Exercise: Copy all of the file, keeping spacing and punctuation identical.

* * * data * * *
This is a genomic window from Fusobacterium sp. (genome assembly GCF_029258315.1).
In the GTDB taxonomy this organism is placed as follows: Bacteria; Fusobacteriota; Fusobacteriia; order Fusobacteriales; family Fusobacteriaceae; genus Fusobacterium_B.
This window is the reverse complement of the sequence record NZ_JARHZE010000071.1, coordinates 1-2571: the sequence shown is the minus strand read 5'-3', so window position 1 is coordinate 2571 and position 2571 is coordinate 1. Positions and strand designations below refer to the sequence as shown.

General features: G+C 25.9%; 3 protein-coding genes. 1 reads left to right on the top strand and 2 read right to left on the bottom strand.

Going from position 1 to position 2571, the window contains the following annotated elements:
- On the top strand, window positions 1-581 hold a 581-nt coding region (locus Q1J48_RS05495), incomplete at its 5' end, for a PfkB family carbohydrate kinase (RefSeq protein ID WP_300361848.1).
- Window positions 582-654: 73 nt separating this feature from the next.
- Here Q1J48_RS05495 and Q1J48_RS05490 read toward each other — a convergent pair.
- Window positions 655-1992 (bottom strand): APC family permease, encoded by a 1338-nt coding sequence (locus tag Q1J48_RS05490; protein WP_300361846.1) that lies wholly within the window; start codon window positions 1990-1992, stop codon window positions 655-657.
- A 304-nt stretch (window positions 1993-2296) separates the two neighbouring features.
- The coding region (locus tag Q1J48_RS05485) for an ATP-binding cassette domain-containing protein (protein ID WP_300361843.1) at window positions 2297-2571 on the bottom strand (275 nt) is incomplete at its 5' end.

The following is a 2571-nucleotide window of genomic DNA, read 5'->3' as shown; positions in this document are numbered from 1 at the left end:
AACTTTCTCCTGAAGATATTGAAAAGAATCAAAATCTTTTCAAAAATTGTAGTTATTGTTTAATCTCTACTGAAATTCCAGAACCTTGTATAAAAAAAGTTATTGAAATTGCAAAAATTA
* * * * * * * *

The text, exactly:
This is a genomic window from Fusobacterium sp. (genome assembly GCF_029258315.1).
In the GTDB taxonomy this organism is placed as follows: Bacteria; Fusobacteriota; Fusobacteriia; order Fusobacteriales; family Fusobacteriaceae; genus Fusobacterium_B.
This window is the reverse complement of the sequence record NZ_JARHZE010000071.1, coordinates 1-2571: the sequence shown is the minus strand read 5'-3', so window position 1 is coordinate 2571 and position 2571 is coordinate 1. Positions and strand designations below refer to the sequence as shown.

General features: G+C 25.9%; 3 protein-coding genes. 1 reads left to right on the top strand and 2 read right to left on the bottom strand.

Going from position 1 to position 2571, the window contains the following annotated elements:
- On the top strand, window positions 1-581 hold a 581-nt coding region (locus Q1J48_RS05495), incomplete at its 5' end, for a PfkB family carbohydrate kinase (RefSeq protein ID WP_300361848.1).
- Window positions 582-654: 73 nt separating this feature from the next.
- Here Q1J48_RS05495 and Q1J48_RS05490 read toward each other — a convergent pair.
- Window positions 655-1992 (bottom strand): APC family permease, encoded by a 1338-nt coding sequence (locus tag Q1J48_RS05490; protein WP_300361846.1) that lies wholly within the window; start codon window positions 1990-1992, stop codon window positions 655-657.
- A 304-nt stretch (window positions 1993-2296) separates the two neighbouring features.
- The coding region (locus tag Q1J48_RS05485) for an ATP-binding cassette domain-containing protein (protein ID WP_300361843.1) at window positions 2297-2571 on the bottom strand (275 nt) is incomplete at its 5' end.

The following is a 2571-nucleotide window of genomic DNA, read 5'->3' as shown; positions in this document are numbered from 1 at the left end:
AACTTTCTCCTGAAGATATTGAAAAGAATCAAAATCTTTTCAAAAATTGTAGTTATTGTTTAATCTCTACTGAAATTCCAGAACCTTGTATAAAAAAAGTTATTGAAATTGCAAAAATTA